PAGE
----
Many investors sign up for synthetic Dividend Reinvestment Plans (DRiPs) at discount brokers to save on trading commissions. With a synthetic DRiP, an investor can reinvest dividend payments in whole shares and have the leftover amount deposited as cash in their account. Let’s take an example. Investor John owns 1000 shares of ABC Corp. (ABC), which pays a quarterly dividend of $1.25. ABC Corp. is currently trading at $100. Since John had signed up for a synthetic DRiP on ABC Corp., his broker purchased 12 shares of ABC Corp. with a recent quarterly dividend payment of $1,250 and deposited another $50 into John’s account. This arrangement is beneficial from John’s point of view because he was able to increase his investment in ABC Corp. without paying a trading commission.
While DRiPs are usually a good thing, investors need to pay attention to the hidden costs they are incurring when they sign up for synthetic DRiPs on US Dollar stocks or Exchange-Traded Funds (ETFs) held in registered accounts such as RRSPs and TFSAs at discount brokers that do not segregate US Dollar and Canadian Dollar holdings (TD Waterhouse would be an example). Investors are probably aware that US Dollar dividends are converted to Canadian dollars at a rate that is typically 1.5 percent higher than the spot rate. But if you had signed up for a synthetic DRiP, the Canadian dollar dividends are again converted to US Dollars at a rate that is 1.5 percent higher than the spot rate and used to purchase whole shares of a stock or ETF. In effect, investors who are DRiPping US Dollar stocks or ETFs in registered accounts could be paying as much as 3 percent in foreign currency conversion charges.
A recent post on Canadian Money Forum provides an estimate of the hit from DRiPing US Dollar stocks in a RRSP account. Client received US$325 worth of US Dollar dividends out of which US$219 was DRiPped into shares and C$96.50 was deposited as cash. An exchange rate of 0.9645 for the converting US dollars to Canadian dollars. If no currency conversion charges were applied on the DRiPs, client would expect to receive $102 as a cash deposit. Instead he received $6 less. In other words, it cost C$6 to DRiP US$219 worth of shares or 2.8 percent.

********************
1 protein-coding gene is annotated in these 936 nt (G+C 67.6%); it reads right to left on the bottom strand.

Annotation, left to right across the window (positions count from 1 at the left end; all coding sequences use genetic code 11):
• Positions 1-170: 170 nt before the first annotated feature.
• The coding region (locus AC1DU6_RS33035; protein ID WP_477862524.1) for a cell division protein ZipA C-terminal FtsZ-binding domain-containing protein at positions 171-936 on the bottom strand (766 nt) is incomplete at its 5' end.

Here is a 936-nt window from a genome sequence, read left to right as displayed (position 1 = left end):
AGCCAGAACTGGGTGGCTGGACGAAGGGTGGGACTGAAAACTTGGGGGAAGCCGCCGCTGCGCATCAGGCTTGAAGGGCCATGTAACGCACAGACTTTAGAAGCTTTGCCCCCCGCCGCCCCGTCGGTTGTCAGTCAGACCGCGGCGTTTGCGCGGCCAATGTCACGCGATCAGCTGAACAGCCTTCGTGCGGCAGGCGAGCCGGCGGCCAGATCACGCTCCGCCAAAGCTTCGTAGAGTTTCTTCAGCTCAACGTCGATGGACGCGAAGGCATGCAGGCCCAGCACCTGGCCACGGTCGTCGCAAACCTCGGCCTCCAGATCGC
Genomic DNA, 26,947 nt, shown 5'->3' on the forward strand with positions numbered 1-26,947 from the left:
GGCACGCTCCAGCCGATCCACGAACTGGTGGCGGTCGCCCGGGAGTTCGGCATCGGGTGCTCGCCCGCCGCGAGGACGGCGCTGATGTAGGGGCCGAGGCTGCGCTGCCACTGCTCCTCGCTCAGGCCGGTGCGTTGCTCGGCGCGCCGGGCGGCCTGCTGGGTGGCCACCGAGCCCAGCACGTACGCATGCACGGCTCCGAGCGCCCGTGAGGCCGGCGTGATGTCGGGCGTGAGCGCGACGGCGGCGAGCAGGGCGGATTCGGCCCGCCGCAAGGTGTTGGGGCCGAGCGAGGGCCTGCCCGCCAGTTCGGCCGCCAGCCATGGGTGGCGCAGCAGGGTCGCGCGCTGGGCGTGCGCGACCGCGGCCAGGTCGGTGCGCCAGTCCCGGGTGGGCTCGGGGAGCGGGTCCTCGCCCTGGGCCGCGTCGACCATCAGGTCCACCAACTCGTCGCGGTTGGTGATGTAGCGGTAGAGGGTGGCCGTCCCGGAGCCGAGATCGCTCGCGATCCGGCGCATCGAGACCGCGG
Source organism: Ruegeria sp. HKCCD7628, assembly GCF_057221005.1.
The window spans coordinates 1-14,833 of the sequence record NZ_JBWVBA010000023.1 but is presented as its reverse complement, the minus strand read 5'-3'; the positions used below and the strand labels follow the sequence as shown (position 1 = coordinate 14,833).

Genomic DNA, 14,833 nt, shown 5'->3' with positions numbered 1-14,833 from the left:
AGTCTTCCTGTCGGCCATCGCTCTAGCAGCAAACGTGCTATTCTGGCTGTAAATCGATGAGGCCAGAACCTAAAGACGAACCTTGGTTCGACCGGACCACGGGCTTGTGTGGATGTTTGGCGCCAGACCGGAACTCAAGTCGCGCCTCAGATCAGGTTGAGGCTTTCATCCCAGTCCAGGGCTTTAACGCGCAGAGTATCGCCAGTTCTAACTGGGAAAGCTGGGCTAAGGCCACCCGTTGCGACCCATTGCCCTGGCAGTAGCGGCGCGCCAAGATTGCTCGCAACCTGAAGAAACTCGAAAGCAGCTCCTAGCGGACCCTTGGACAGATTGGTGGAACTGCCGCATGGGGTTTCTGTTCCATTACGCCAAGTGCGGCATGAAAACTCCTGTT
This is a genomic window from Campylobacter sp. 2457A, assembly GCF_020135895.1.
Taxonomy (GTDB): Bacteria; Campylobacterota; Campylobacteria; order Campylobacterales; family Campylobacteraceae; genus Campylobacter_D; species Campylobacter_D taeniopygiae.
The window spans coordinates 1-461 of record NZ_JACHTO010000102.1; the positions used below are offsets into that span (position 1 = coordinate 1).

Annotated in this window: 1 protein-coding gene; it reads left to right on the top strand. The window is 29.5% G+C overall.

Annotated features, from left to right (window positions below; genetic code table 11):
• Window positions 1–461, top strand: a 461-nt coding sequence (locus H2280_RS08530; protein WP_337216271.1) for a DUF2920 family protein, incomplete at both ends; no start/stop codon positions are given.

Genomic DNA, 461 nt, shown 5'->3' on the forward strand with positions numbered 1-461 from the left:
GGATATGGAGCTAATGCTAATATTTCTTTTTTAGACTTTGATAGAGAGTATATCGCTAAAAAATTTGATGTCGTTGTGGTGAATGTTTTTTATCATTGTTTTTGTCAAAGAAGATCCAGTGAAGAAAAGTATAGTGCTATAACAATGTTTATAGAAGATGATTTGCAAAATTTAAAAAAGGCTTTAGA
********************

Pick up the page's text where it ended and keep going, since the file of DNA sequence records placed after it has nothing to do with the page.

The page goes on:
What you can do about it
Fortunately, discount brokerage clients who are hit with double currency conversions on US Dollar DRiPs in registered accounts have a few options. If your broker allows segregation of US and Canadian dollar holdings, make sure your US Dollar denominated holdings are held in the US side of the account. If your broker does not offer segregated accounts, take a long hard look at whether synthetic DRiPping is worth the additional currency conversion charge. The break-even point for converting currency with the Norbert Gambit and then purchasing shares yourself is $2,000 (assuming 1.5 percent currency conversion charge, 2 trading commissions for the Norbert Gambit and 1 trading commission for the buy order). Therefore, a rough thumb rule would be that it’s better to reinvest on your own if you receive more than $2,000 worth of dividends. If you would really really like to implement synthetic DRiPs but the costs bother you, consider moving your accounts to a broker that does segregate holdings in registered accounts.
It is likely that clients at all discount brokers, even those that currently offer segregated USD registered accounts, charged double currency conversion fees on US stock DRiPs in the past. I hope that clients would raise this issue with their brokers and demand why currency was converted twice in synthetic DRiPs and what the brokers are going to do about it.